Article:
Treating spinal cord injury with implanted spinal cord stimulators

Yongping Zheng, Md. Monzurul Alam, Hengze YOU

Research output: Chapter in book / Conference proceedingChapter in an edited book (as author)Academic researchpeer-review


Spinal cord injury (SCI), as a devastating spinal cord disorder, remains a critical problem affecting millions of people all over the world. Although the mortality of SCI has decreased owing to medical advancement, it still implicates sensory, motor, and autonomic function disabilities often accompanied by chronic pain, severely affecting patients’ self-independence and reducing their life quality. While conventional interventions fail to achieve satisfactory recovery, epidural spinal cord stimulation (SCS) has been demonstrated with exciting breakthroughs and promising applications to both improve motor functions and relieve chronic pains following SCI. SCS’s relief on chronic pain based on gate control theory has become relatively mature, with various kinds of spinal cord stimulators (SCSrs) already available on the market. Meanwhile, some recent studies have verified that SCS has evident efficacy in improving motor functions following SCI, enabling clinically complete SCI patients to regain abilities such as standing, stepping over the ground, or leg extension. So, SCSr is regarded as an emerging tool to treat SCI and its complications. This chapter presents the applications of SCS on SCI rehabilitation, introduces typical SCSrs on the market, illustrates the surgical procedure of SCSrs implantation, and discusses the strengths and limitations of current stimulators on treating SCI, and offers future implications.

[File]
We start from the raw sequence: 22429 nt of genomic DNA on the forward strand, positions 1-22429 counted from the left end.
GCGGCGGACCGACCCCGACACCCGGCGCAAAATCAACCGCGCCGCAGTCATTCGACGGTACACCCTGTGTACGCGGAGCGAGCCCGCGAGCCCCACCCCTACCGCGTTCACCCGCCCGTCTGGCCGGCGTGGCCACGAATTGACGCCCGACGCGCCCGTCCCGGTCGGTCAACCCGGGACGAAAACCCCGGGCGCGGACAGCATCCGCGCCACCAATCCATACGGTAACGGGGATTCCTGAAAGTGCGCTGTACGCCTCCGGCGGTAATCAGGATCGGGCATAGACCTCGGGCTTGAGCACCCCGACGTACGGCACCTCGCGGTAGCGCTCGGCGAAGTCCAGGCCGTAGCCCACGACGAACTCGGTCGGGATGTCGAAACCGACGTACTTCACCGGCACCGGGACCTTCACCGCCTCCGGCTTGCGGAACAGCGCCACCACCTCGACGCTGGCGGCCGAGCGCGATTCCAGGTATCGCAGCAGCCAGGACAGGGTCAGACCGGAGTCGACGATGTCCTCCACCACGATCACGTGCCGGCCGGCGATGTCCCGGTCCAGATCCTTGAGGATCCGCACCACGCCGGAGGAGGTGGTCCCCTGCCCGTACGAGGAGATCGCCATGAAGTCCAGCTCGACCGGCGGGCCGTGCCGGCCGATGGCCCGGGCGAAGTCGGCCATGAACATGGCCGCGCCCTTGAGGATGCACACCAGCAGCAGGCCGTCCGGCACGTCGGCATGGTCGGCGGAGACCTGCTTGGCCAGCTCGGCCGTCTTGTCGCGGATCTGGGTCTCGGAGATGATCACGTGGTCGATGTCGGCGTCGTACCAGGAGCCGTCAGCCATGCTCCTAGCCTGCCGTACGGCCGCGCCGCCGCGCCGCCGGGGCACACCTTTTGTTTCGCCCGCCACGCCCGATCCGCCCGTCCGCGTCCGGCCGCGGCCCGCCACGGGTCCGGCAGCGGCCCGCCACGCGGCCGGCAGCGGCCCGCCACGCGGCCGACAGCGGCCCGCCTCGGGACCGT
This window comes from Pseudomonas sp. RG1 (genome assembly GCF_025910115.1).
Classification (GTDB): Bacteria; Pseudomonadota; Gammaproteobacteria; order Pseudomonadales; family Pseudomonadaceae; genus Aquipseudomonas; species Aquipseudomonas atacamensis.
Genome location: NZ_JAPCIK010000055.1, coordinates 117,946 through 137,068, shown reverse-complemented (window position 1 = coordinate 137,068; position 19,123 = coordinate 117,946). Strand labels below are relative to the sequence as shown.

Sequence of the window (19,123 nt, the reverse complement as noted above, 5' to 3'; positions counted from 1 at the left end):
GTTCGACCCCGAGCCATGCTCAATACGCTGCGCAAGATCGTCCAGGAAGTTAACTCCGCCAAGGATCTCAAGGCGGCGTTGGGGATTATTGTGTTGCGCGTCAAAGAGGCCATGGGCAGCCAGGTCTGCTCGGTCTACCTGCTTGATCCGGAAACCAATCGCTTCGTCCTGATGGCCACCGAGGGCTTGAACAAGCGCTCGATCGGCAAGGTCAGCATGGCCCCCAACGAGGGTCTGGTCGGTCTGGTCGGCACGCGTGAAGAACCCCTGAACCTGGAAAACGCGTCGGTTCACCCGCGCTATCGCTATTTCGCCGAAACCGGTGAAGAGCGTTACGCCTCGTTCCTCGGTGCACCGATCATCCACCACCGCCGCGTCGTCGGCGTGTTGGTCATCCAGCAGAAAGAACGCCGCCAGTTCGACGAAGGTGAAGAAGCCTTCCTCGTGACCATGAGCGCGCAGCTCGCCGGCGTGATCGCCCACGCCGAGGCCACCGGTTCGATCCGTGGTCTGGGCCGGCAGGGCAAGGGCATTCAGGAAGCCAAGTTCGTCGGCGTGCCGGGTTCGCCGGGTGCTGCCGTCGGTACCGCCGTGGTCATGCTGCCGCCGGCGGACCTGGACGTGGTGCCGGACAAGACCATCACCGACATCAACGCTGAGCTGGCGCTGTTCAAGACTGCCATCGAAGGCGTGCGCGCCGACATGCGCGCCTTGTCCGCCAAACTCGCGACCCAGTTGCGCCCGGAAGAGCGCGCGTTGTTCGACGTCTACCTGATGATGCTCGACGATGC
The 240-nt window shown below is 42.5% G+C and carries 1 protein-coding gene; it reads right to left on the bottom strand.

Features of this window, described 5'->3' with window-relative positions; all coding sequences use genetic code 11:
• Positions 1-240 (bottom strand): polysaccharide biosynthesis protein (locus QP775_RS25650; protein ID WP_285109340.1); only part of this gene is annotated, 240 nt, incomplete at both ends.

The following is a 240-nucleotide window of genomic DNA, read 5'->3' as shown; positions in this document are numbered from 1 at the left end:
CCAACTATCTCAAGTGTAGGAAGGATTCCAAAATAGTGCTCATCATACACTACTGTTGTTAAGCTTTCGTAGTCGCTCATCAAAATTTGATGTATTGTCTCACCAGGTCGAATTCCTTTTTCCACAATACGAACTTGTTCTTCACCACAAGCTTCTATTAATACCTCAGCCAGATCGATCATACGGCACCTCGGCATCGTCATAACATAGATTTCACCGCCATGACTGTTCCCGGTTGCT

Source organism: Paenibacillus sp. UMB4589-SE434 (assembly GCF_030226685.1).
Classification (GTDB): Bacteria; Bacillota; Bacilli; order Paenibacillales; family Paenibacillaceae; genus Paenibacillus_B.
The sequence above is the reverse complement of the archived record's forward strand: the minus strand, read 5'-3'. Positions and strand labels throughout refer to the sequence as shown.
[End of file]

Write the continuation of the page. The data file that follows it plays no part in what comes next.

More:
Original languageEnglish
Title of host publicationDiagnosis and Treatment of Spinal Cord Injury
Place of PublicationAcademic Press
Pages 245-258
Publication statusPublished - 27 May 2022


  • Spinal cord injury
  • Spinal cord stimulation
  • NeurostimulatorSensorimotor
  • Epidural electrical stimulation


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